How do you roll back (reset) a Git repository to a particular commit?
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How to revert Git repository to a previous commit?
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git reset --hard <tag/branch/commit id>
git resetwithout the
--hardoption resets the commit history, but not the files. With the
--hardoption the files in working tree are also reset. (credited user)
If you wish to commit that state so that the remote repository also points to the rolled back commit do:
git push <reponame> -f(credited user)
Because of changes to how tracking branches are created and pushed I no longer recommend renaming branches. This is what I recommend now:
Make a copy of the branch at its current state:
git branch crazyexperiment
git branch <name> command will leave you with your current branch still checked out.)
Reset your current branch to your desired commit with
git reset --hard c2e7af2b51
c2e7af2b51 with the commit that you want to go back to.)
When you decide that your crazy experiment branch doesn’t contain anything useful, you can delete it with:
git branch -D crazyexperiment
It’s always nice when you’re starting out with history-modifying git commands (reset, rebase) to create backup branches before you run them. Eventually once you’re comfortable you won’t find it necessary. If you do modify your history in a way that you don’t want and haven’t created a backup branch, look into
git reflog. Git keeps commits around for quite a while even if there are no branches or tags pointing to them.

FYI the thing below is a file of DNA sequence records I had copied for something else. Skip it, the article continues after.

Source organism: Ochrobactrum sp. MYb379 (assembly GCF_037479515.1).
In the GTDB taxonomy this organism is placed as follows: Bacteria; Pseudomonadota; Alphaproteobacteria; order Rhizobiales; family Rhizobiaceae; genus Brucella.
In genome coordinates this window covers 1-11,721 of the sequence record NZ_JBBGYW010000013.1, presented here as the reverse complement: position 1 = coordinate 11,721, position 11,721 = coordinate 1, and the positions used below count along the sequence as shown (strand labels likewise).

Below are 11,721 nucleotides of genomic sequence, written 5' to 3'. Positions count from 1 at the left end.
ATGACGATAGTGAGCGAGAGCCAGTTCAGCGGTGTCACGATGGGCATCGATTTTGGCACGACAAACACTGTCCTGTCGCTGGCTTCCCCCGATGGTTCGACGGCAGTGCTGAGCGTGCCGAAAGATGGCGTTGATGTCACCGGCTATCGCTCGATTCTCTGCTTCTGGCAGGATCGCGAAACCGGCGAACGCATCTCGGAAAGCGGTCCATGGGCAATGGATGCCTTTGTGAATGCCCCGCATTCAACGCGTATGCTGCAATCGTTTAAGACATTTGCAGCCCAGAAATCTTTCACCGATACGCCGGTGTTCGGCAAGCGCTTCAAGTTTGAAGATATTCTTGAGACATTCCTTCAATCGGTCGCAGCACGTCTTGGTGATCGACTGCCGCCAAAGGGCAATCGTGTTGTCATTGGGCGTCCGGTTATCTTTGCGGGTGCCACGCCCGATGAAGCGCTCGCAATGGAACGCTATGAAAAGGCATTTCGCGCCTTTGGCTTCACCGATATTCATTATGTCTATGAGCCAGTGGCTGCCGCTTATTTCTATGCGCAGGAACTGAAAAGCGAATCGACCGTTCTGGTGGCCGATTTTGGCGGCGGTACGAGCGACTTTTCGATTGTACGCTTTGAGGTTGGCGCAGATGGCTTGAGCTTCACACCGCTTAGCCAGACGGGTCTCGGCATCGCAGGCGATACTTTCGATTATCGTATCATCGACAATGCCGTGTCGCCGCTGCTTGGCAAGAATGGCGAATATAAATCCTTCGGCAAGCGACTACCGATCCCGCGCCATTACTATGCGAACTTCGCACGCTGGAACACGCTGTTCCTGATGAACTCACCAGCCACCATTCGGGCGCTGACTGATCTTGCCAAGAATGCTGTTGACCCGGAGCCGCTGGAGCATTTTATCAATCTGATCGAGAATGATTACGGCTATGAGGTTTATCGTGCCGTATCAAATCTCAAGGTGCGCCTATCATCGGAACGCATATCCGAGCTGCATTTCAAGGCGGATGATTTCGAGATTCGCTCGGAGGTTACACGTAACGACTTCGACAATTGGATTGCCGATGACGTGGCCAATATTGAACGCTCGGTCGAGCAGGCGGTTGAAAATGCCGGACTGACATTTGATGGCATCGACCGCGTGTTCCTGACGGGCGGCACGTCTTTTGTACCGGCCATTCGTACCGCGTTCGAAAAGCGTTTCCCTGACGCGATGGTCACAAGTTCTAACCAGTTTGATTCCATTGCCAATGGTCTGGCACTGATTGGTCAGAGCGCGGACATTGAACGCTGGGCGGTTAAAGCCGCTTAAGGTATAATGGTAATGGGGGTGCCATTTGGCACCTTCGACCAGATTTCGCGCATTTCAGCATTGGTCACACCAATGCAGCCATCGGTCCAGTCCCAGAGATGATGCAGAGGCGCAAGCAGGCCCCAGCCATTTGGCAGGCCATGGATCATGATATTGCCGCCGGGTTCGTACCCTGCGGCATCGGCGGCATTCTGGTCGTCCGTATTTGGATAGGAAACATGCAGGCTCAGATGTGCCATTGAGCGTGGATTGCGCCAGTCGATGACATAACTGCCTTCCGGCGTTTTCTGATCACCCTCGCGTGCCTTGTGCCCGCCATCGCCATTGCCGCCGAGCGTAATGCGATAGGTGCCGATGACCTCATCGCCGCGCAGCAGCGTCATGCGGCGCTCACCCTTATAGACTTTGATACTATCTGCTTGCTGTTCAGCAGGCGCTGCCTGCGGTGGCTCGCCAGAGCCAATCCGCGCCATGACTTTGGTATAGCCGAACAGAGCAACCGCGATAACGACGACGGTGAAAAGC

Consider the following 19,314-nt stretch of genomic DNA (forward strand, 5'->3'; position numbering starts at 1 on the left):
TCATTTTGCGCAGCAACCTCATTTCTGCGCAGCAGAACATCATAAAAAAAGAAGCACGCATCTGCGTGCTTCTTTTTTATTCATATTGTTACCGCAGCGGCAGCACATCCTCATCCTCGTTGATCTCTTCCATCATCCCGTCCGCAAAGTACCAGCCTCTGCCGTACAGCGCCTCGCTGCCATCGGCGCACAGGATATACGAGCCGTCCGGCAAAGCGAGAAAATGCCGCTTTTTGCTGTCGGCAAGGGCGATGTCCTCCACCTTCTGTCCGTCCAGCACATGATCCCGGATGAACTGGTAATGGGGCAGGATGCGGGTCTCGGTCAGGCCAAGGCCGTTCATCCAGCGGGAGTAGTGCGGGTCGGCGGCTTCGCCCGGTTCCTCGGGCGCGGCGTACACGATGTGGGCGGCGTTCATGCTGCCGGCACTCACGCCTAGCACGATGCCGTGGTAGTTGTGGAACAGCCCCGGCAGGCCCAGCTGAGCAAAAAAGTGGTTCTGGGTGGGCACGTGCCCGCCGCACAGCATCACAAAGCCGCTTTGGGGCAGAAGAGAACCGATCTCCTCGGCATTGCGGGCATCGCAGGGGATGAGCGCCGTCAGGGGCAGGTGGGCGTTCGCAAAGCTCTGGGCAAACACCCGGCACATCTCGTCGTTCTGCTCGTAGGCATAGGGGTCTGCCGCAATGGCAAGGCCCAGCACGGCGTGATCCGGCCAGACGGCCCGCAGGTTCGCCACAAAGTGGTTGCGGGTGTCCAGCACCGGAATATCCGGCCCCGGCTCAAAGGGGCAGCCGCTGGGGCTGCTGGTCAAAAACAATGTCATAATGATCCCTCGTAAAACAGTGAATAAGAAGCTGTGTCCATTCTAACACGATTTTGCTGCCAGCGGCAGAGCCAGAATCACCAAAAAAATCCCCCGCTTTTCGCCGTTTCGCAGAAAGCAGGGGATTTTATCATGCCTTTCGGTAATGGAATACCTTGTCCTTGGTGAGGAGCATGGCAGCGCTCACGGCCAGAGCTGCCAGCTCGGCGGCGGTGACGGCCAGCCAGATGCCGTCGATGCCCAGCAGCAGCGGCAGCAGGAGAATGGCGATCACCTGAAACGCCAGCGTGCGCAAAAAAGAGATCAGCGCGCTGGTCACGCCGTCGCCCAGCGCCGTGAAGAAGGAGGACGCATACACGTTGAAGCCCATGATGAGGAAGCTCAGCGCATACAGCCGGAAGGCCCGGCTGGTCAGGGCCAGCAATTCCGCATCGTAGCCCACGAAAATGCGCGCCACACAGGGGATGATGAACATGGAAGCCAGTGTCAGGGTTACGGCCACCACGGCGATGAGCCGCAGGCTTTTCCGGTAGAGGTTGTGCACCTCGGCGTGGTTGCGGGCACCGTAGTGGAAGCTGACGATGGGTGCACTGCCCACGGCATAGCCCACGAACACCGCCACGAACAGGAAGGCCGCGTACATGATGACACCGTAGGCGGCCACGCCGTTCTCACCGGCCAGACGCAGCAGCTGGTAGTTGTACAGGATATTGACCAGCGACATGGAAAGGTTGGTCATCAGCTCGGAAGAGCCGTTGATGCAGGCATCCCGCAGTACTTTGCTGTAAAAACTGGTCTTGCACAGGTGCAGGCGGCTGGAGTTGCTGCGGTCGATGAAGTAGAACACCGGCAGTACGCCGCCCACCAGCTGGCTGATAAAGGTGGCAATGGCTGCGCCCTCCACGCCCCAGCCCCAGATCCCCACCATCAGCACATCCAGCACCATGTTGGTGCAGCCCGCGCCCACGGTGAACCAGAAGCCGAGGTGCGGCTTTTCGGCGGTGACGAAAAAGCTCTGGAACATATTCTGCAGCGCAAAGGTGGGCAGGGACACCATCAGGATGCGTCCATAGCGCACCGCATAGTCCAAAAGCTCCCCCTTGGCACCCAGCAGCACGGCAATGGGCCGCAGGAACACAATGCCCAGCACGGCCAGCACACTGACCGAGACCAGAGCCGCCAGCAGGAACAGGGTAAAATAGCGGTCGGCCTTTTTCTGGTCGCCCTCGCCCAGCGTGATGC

A slightly less scary way to do this than the
git reset --hard method is to create a new branch. Let’s assume that you’re on the
master branch and the commit you want to go back to is
Rename your current master branch:
git branch -m crazyexperiment
Check out your good commit:
git checkout c2e7af2b51
Make your new master branch here:
git checkout -b master
Now you still have your crazy experiment around if you want to look at it later, but your master branch is back at your last known good point, ready to be added to. If you really want to throw away your experiment, you can use:
git branch -D crazyexperiment
For those with a git gui bent, you can also use gitk.
Right click on the commit you want to return to and select “Reset master branch to here”. Then choose hard from the next menu.
When you say the ‘GUI Tool’, I assume you’re using Git For Windows.
IMPORTANT, I would highly recommend creating a new branch to do this on if you haven’t already. That way your master can remain the same while you test out your changes.
With the GUI you need to ‘roll back this commit’ like you have with the history on the right of your view. Then you will notice you have all the unwanted files as changes to commit on the left.
Now you need to right click on the grey title above all the uncommited files and select ‘disregard changes’. This will set your files back to how they were in this version.